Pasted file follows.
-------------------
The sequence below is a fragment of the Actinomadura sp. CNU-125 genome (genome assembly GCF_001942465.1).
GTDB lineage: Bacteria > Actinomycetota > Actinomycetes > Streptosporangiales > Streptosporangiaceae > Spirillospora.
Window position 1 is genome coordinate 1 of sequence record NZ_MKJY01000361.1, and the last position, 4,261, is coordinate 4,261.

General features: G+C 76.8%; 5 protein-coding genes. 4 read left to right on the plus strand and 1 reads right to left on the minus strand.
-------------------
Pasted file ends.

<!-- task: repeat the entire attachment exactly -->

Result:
The sequence below is a fragment of the Actinomadura sp. CNU-125 genome (genome assembly GCF_001942465.1).
GTDB lineage: Bacteria > Actinomycetota > Actinomycetes > Streptosporangiales > Streptosporangiaceae > Spirillospora.
Window position 1 is genome coordinate 1 of sequence record NZ_MKJY01000361.1, and the last position, 4,261, is coordinate 4,261.

General features: G+C 76.8%; 5 protein-coding genes. 4 read left to right on the plus strand and 1 reads right to left on the minus strand.